Social Media and Mental Health

One of the best decisions I’ve made recently was to deactivate my personal Instagram account. I kept my professional counseling account, but even there, I chose to follow very few people and haven’t been very active lately. Why did I decide to go off Instagram, and why has it been so good for me? The answer, I think, has a few different layers that are helpful to peel back and explore. So let’s get into it.

First, I want to say that I don’t believe social media is all bad. In fact, it can be a great way to connect people; most of the friendships I’ve made since living overseas have been through various Facebook groups. It can be a resource for a wide range of knowledge; much of my Spanish language learning has been through accounts on Instagram that teach Spanish. Social media has given us the chance to reconnect with people we haven’t seen in years and stay in touch with people we live far away from. It can be a great thing if we use it wisely!

But, it’s my opinion that most of us don’t use it wisely or set good boundaries when it comes to our social media use and what we take in. Let’s break down why social media can be counterproductive for our mental health if we’re not careful.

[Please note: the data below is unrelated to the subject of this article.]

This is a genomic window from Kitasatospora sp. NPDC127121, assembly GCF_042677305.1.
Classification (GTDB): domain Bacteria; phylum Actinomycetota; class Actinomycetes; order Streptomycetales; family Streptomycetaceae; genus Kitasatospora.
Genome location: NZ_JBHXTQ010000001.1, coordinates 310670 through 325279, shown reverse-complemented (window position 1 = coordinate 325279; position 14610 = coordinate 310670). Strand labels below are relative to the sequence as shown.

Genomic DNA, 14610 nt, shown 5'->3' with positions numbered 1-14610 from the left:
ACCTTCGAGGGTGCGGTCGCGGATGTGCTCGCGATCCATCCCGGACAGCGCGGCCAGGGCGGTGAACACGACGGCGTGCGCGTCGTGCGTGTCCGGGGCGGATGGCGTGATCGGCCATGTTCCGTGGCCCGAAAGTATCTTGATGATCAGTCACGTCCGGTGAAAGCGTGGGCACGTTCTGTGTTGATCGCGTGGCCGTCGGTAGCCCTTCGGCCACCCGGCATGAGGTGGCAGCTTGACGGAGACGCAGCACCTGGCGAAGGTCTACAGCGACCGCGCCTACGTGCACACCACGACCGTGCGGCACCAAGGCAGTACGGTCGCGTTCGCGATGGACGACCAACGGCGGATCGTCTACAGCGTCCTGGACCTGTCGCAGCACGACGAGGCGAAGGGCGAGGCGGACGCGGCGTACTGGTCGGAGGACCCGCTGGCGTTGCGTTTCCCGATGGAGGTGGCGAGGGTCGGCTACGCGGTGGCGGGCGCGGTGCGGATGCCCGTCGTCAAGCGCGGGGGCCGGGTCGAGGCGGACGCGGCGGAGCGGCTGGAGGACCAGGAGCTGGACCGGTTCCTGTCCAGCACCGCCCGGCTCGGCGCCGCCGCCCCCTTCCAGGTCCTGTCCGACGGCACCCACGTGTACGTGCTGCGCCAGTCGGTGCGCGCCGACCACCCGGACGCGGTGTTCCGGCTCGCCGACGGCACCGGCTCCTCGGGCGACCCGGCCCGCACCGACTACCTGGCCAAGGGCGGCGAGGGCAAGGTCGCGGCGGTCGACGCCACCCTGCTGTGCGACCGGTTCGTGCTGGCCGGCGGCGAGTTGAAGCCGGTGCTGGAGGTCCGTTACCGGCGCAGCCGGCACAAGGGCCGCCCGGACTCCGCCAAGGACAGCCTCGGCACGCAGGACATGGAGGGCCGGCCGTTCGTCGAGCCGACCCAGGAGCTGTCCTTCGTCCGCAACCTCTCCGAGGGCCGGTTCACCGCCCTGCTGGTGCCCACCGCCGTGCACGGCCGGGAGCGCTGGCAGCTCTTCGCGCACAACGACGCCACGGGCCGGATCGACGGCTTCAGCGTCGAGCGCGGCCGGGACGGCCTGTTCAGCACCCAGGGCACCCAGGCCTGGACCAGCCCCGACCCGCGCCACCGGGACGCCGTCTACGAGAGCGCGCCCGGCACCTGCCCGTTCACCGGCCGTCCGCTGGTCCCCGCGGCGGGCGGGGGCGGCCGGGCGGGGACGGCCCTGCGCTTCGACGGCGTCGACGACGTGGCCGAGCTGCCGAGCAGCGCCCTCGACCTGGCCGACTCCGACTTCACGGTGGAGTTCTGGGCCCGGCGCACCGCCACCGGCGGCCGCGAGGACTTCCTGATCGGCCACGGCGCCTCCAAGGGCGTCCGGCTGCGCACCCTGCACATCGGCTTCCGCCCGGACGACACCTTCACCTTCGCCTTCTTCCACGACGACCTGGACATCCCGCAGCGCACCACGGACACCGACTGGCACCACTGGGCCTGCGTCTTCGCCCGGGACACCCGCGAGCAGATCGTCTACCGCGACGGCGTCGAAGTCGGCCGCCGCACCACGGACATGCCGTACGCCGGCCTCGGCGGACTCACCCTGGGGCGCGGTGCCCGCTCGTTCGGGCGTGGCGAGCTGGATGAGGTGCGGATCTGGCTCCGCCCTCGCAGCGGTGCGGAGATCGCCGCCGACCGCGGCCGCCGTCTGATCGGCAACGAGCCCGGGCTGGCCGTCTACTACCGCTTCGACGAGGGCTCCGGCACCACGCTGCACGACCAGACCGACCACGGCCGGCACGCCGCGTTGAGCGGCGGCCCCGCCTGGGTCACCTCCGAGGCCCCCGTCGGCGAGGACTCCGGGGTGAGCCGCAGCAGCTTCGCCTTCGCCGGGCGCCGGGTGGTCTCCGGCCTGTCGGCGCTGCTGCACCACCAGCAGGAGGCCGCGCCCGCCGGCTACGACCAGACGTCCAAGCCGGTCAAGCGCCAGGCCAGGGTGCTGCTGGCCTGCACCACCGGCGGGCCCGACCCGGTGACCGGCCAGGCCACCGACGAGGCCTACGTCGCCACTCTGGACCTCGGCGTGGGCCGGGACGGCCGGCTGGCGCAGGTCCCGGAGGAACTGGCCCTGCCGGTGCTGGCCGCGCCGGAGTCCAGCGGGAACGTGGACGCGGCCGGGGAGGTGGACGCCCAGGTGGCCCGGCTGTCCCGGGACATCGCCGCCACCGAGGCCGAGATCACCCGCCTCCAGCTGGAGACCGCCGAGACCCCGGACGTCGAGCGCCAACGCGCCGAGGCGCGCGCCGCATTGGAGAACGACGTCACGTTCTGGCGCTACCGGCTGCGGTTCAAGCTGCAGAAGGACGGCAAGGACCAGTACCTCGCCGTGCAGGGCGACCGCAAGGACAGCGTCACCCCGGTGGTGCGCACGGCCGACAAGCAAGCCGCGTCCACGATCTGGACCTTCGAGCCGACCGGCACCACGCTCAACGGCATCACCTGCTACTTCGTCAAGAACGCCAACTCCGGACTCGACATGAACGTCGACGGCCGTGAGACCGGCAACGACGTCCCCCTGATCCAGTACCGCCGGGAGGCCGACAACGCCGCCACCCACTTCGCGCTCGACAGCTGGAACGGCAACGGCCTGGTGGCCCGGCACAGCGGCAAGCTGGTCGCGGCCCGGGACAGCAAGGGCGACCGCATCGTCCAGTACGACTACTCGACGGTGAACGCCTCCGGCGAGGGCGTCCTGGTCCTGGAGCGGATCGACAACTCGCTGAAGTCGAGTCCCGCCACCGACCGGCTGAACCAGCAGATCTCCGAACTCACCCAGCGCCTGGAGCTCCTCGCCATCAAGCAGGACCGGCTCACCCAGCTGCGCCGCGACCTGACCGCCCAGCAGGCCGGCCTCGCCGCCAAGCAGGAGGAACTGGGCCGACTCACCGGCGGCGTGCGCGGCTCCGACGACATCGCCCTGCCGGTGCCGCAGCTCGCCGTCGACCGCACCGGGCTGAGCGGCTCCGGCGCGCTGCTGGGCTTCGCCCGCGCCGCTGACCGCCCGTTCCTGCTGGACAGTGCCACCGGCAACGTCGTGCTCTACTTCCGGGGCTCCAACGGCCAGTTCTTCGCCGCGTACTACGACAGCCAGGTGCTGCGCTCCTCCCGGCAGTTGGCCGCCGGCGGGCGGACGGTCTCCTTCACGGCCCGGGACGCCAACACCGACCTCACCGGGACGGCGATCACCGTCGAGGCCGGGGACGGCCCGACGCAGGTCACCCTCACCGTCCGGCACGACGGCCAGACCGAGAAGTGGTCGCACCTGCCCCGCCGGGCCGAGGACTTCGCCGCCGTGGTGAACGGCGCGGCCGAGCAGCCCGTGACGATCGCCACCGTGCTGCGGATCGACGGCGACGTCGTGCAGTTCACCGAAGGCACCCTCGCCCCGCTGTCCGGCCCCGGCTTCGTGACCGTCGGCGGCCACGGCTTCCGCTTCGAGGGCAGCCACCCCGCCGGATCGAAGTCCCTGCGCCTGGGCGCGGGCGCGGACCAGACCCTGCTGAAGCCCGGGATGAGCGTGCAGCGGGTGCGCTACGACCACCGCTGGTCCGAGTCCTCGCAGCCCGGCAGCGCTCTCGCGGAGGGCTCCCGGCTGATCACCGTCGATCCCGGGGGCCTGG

The Comparison Game:

I can’t recall where I heard the term “the comparison game,” (or if it’s something I made up and think came from somewhere else) but we can all agree that this is one of the worst pitfalls of social media. Comparing ourselves to the seemingly perfect lives of our friends or the people we follow. (We could also break down the language of the use of the word ‘follower’ rather than ‘friend’ and argue that it makes us feel separated or set apart from the people we interact with, and that it reinforces a need to feel special and praised. But let’s save that for the linguistics experts.) Most of what we see on social media are the highlights: birthdays, anniversaries, accomplishments, trips and vacations, growing families, etc. We also tend to see edited versions of people’s lives, whether it’s an edited photo or an edited version of the circumstances (read: a smiling family at the beach that had just been in a big argument moments before). Either way, it’s not the whole picture. And why would it be? We’ve determined that for the most part, social media is a place where we talk about the good parts of life, and maybe we touch on the difficult parts, but often times we know we’ll receive affirmation and praise for being so vulnerable on social media. The problem is that, even if we can compartmentalize and rationalize that what we’re seeing isn’t the whole picture, it’s hard for the thinking part of us and the feeling part of us to align on this. Our newsfeeds reinforce the belief that other people are having more fun, more success, more money, and better lives than us. And what does that give us? Insecurity, inferiority, discontentment, envy. We stop being able to be happy for our friends (abundance mentality) and start feeling badly about ourselves (scarcity mentality).

We aren’t meant to have this many friends: